FDA Approves Taltz for Active Psoriatic Arthritis

Ixekizumab Injection 80 Mg/Ml (Taltz, Eli Lilly, And Company), FDA has approved for the treatment of adults with active psoriatic arthritis (PsA). Ixekizumab was first approved by the FDA in March 2016 for the treatment of adults with moderate-to-severe plaque psoriasis who are the possibility for systemic treatment or phototherapy. PsA is a chronic, painful, and progressive form of inflammatory arthritis that affects approximately 1.6 million Americans.

Ixekizumab might be administered alone or in combination with a conventional disease-modifying antirheumatic drug, for example, methotrexate. It should not be used for patients with a past history of serious hypersensitivity reaction, such as anaphylaxis, to ixekizumab or to any of the excipients. Ixekizumab may reduce the risk of infection. Other warnings and safety precautions for ixekizumab include pre-treatment assessment for tuberculosis, immunizations, hypersensitivity reactions, and inflammatory bowel disease

The safety and efficacy of ixekizumab were resolved in two randomized, double-blind placebo-controlled phase 3 studies—SPIRIT-P1 and SPIRIT-P2 which included more than 670 adult patients with active PsA. SPIRIT-P1 evaluated the efficacy and safety of ixekizumab compared with placebo in patients with active PsA who had never been treated with a biologic disease-modifying antirheumatic drug. SPIRIT-P2 assessed the efficacy and safety of ixekizumab compared with placebo in tumor necrosis factor inhibitor (TNFi)-experienced patients with active PsA who failed maybe a couple TNF inhibitors.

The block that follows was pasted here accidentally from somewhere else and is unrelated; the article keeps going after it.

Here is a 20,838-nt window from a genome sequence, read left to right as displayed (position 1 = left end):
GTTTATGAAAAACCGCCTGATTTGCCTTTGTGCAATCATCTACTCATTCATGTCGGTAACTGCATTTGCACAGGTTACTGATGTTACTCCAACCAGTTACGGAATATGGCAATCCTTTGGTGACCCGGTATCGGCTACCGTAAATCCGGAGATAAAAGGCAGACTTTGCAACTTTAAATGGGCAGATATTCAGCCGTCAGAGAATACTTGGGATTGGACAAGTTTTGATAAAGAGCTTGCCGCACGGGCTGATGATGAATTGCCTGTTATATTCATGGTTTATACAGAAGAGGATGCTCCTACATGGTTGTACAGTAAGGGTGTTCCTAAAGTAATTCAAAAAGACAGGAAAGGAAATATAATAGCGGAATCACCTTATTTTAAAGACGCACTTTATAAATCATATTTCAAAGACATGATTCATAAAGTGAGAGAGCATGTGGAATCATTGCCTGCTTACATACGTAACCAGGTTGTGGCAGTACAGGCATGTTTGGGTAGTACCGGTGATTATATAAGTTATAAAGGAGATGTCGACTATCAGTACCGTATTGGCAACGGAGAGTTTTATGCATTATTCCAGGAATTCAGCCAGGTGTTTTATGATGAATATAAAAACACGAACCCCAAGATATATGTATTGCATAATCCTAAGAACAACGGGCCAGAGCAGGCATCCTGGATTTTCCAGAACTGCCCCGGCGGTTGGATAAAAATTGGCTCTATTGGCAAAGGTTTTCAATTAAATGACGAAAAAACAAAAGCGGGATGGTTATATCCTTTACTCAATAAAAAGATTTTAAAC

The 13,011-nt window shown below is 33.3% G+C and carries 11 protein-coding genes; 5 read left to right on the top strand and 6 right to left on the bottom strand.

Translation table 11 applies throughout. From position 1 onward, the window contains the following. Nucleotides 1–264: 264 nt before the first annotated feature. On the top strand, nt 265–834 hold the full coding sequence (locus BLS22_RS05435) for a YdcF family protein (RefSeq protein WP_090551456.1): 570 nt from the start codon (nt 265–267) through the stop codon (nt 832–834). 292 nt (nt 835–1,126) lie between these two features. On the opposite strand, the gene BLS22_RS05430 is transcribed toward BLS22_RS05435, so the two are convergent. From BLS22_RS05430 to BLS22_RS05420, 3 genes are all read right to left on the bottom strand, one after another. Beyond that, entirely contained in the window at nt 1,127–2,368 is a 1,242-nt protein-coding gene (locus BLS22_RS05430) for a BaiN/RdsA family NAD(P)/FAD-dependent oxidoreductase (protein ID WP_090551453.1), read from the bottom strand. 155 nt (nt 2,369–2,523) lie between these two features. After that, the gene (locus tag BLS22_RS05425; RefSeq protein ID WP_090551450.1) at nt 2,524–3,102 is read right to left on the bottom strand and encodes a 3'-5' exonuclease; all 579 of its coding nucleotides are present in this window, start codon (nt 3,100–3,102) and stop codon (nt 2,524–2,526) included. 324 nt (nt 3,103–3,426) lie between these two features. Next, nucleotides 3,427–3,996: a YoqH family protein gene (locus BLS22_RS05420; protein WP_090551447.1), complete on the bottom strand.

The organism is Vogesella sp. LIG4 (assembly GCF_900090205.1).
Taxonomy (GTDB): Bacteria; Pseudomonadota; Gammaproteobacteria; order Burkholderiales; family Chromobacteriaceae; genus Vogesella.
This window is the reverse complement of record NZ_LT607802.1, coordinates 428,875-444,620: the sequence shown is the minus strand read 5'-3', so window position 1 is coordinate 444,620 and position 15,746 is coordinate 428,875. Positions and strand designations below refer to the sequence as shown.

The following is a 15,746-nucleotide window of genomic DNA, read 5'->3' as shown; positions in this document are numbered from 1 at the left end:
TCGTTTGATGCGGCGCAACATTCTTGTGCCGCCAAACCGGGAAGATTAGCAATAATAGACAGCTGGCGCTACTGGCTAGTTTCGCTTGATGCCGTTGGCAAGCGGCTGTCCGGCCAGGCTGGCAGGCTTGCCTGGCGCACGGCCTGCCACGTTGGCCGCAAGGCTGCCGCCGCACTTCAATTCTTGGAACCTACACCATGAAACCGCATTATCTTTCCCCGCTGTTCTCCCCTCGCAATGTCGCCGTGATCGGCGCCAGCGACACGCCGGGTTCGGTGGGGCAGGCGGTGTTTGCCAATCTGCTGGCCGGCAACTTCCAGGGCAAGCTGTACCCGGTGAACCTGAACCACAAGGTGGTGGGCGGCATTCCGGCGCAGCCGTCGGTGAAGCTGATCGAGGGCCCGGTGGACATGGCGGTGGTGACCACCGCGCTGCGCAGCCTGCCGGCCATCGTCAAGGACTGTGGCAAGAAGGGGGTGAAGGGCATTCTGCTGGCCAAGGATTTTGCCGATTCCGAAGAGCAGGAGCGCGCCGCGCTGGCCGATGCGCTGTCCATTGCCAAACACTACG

Across both studies, patients were required to have an analysis of dynamic PsA for no less than a half year and no less than three tender and three swollen joints. Nonresponder imputation (NRI) methods were utilized. Inadequate responders (defined by blinded tender and swollen joint count criteria) at week 16 received rescue treatment and were analyzed as nonresponders.

In studies of biologic- naïve and TNFi-experienced patients, patients at 24 weeks accomplishing ACR20 response the essential efficacy endpoint was the proportion, which represents to a 20% decrease in a composite measure of disease activity as characterized by the American College of Rheumatology (ACR).

Outcomes from the two studies showed that patients treated with ixekizumab achieved significant improvement in joint symptoms, as measured by ACR20, compared with placebo. Patients treated with ixekizumab at 24 weeks achieved ACR20 at the following response rates versus patients receiving placebo: SPIRIT-P1, 58% versus 30%; and SPIRIT-P2, 53% versus 20%.

Philip Mease, MD, Swedish Medical Center and the University of Washington said, “For patients with PsA, treatment goals often include improvement in joint symptoms. In view of the study outcomes, Taltz provides a significant improvement in joint symptoms for patients who had never been treated with a biologic disease-modifying antirheumatic drug and also patients who had an inadequate response to one or two TNF inhibitors or were intolerant of TNF inhibitors.”


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